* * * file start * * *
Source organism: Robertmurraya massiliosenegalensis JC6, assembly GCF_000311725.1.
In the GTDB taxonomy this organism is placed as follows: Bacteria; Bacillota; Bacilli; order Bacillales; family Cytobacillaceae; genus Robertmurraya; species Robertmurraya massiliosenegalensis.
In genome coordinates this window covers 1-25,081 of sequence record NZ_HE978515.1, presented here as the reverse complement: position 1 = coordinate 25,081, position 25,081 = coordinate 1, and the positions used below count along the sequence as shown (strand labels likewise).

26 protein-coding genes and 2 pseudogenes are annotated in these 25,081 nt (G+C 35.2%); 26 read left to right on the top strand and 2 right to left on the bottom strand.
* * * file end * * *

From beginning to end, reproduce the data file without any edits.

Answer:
Source organism: Robertmurraya massiliosenegalensis JC6, assembly GCF_000311725.1.
In the GTDB taxonomy this organism is placed as follows: Bacteria; Bacillota; Bacilli; order Bacillales; family Cytobacillaceae; genus Robertmurraya; species Robertmurraya massiliosenegalensis.
In genome coordinates this window covers 1-25,081 of sequence record NZ_HE978515.1, presented here as the reverse complement: position 1 = coordinate 25,081, position 25,081 = coordinate 1, and the positions used below count along the sequence as shown (strand labels likewise).

26 protein-coding genes and 2 pseudogenes are annotated in these 25,081 nt (G+C 35.2%); 26 read left to right on the top strand and 2 right to left on the bottom strand.